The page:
cefoperazone,
which
is
generally
recognized
as
hydrolyzable,
slow
hydro-
lysis
of
cefoxitin
(10,
16)
as
well
as
cefotaxime
and
ceftazid-
ime
(1)
has
been
reported
previously.
The
very
low
levels
of
Vmax
for
the
third-generation
compounds
may
nevertheless
be
quite
significant
in
a
physiological
context,
as
described
fully
below.
But
we
can
already
calculate,
by
using
the
Vmax
and
Km
values
in
Table
1,
that,
although
there
will
be
a
more
than
1,000-fold
difference
in
the
hydrolysis
rates
of
cefazolin
and
cefoxitin
at
0.1
mM
substrate
concentration,
the
differ-
ence
will
be
reduced
to
about
20-fold
at
1
p.M
and
to
only
about
2-fold
at
0.1
p.M.
Indeed,
the
assay
of
cefoxitin
and
cefazolin
hydrolysis
rates
at
1
p.M
concentration
with
the
same
amount
of
enzyme
showed
a
difference
of
26-fold,
close
to
the
predicted
value
(Fig.
2).
DISCUSSION
It
has
been
proposed
by
several
laboratories
that
the
tight
binding
of
non-hydrolyzable
P-lactams
by
periplasmic
P-lactamase
molecules,
i.e.,
trapping
of
P-lactams,
could
create
resistance
to
third-generation
agents
seen
in
p-
lactamase-constitutive
mutants
of
E.
cloacae
(see
above).
Furthermore,
Seeberg
et
al.
(17)
ruled
out
the
possibility
that
other
changes
accompanying
the
production
of
the
peri-
plasmic
P-lactamase
are
the
true
cause
of
the
resistance.
However,
for
the
trapping
mechanism
to
work,
the
organism
has
to
possess
a
very
large
number
of
P-lactamase
molecules
395
VOL.
27,
1985
ANTIMICROB.
AGENTS
CHEMOTHER.
0
(0
0
CEFAZOLIN
0
2
3
4
5min
FIG.
2.
Hydrolysis
of
cefazolin
and
cefoxitin
at
1
,uM
substrate
concentration.
Osmotic
shock
fluid
corresponding
to
1.2
x
107
cells
was
added
to
1-ml
solutions
containing
1
,uM
substrate
and
10
mM
potassium
phosphate
buffer,
pH
7.0,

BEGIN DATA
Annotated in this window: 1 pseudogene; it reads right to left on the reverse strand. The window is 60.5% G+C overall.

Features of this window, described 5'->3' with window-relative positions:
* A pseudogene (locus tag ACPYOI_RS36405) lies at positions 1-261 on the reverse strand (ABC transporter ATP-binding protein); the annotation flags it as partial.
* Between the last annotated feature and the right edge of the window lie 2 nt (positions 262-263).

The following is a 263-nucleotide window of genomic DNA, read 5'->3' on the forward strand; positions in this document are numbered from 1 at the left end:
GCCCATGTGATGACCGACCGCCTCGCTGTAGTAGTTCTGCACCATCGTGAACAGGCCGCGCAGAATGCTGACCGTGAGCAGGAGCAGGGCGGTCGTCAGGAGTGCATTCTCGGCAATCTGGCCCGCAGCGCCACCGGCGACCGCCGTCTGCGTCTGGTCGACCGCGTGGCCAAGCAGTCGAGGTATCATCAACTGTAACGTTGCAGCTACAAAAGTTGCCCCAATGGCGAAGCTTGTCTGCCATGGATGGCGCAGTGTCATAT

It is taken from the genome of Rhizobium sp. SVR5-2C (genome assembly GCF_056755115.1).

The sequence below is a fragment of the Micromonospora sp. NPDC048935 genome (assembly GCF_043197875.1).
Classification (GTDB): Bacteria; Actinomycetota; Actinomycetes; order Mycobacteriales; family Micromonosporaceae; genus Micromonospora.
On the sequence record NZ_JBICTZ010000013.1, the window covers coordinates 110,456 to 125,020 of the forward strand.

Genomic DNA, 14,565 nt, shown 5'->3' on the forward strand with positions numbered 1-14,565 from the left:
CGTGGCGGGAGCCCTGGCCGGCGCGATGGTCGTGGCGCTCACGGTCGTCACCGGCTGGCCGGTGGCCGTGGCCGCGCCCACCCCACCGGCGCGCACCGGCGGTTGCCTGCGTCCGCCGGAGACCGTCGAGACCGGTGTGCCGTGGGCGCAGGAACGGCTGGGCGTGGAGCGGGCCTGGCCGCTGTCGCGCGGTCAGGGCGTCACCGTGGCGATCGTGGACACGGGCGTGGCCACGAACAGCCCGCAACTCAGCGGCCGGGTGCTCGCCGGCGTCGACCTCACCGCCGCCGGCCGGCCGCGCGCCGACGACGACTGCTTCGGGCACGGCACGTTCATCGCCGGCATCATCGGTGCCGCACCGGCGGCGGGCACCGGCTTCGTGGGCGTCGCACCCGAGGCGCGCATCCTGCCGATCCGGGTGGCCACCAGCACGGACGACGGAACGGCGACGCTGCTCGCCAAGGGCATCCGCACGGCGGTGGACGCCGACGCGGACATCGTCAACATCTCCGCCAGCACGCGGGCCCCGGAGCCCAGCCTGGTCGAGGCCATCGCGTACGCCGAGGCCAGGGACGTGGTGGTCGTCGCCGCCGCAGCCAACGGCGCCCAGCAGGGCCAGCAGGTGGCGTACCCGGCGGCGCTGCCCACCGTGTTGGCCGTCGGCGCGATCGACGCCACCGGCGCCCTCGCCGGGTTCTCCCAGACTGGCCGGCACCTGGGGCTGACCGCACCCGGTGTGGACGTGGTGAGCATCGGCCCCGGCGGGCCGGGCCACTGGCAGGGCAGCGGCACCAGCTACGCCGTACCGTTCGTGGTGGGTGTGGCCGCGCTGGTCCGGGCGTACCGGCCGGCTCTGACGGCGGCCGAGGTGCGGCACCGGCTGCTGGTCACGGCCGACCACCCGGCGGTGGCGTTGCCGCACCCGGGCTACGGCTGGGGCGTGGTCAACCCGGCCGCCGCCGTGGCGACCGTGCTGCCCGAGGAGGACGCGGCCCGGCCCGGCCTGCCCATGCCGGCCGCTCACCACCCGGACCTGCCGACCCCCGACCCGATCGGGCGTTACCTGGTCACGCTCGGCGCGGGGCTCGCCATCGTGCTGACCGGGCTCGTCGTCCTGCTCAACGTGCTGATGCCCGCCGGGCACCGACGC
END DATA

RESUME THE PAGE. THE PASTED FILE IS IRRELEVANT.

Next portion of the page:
and
the
hydrolysis
of
the
substrate
was
followed
by
observing
optical
density
(OD)
at
260
nm
at
room
temperature
in
a
Beckman
DU-7
spectrophotometer.
The
curves
were
smoothed
out
to
eliminate
the
effect
of
noise.
and
at
the
same
time
allow
only
a
very
small
number
of
,-lactam
molecules
to
trickle
into
the
periplasm.
To
our
knowledge,
quantitative
estimation
of
neither
of
these
pa-
rameters
has
been
reported
previously.
In
this
study
we
determined
these
parameters
by
using
one
such
constitutive
mutant,
E.
cloacae
55M.
By
identifying
the
P-lactamase
band
on
SDS-polyacrylamide
slab
gel
and
quan-
titating
this
band
on
gels
of
whole
cell
proteins,
we
could
determine
that
the
strain
produced
a
very
large
amount
of
this
enzyme,
corresponding
to
3.7%
of
the
total
cellular
protein,
or
about
2
x
105
molecules
per
cell.
This
number
is
similar
to
the
number
of
another
very
abundant
periplasmic
protein
of
E.
coli,
maltose-binding
protein,
which
is
reported
to
be
present
in
4
x
105
copies
per
cell
(4).
If
the
cells
are
growing
with
a
generation
time
of
20
min,
a
cell
should
be
synthesizing,
on
an
average,
(2
x
105)/(20
x
60)
=
167
molecules
of
new
P-lactamase
every
second.
The
outer
membrane
permeability
to
cefazolin
was
low,
estimated
to
be
about
7%
of
the
permeability
coefficient
previously
determined
in
E.
coli
K-12
(5
x
10-5
cm/s
[13]).
Since
most
of
the
third-generation
,-lactams,
with
the
nota-
ble
exception
of
imipenem,
have
permeability
coefficients
lower
than
20%
of
that
of
cefazolin
(21),
and
since
the
major
porin
of
E.
cloacae
appears
to
have
a
pore
size
slightly
narrower
than
the
E.
coli
porins
(6,
12),
it
is
reasonable
to
assume
that
the
permeability
coefficients
of
the
E.
cloacae
for
them
would
be
lower
than
5
x
10-5
x
0.07
x
0.2
=
7
x
10-7
cm
s-1
(see
also
reference
13).
The
maximal
rate
of
influx
of
such
agents
across
the
outer
membrane
is
v
=
P
x
A
x
C0,
following
Fick's
first
law
of
diffusion,
where
P,
A,
and
C0
denote
the
permeability
coefficient,
area
of
the
membrane
per
unit
weight
of
cells,
and
the
external
concen-
tration
of
the
P-lactam,
respectively.
Using
the
value
of
132
cm2
mg-1
for
A
(13),
and
assuming
C0
=
0.4
x
10-8
mol
cm-3
or
about
2
,ug
ml-'
with
a
1-lactam
molecular
weight
of
500,
v
=
7
x
10-7
(cm
s-1)
x
132
(cm2
mg-1)
x
0.4
x
10-8
(mol
cm-3)
x
6.023
x
1023
(molecules
mol-')/[2
x
109
(cells
mg-')]
=
111
molecules
per
cell
per
s.
Since,
as
we
have
seen,
the
cells
are
making
new
,-lactamases
at
a
slightly
higher
rate,
practically
all
the
P-lactams
slowly
flowing
into
the
periplasm
can
be
trapped
by
this
binding
process,
and
thus
in
theory
the
mechanism
should
be
able
to
produce
a
low
level
of
resistance.
In
practice,
however,
we
have
some
serious
problems.
First,
strain
55M
is
resistant
to
concentrations
of
100
,ug
ml-'
or
more
of
some
of
the
third-generation
antibiotics
(Table
1).
Under
these
conditions,
the
rate
of
influx
of
the
drug
(v)
is
at
least
50
times
higher
than
that
calculated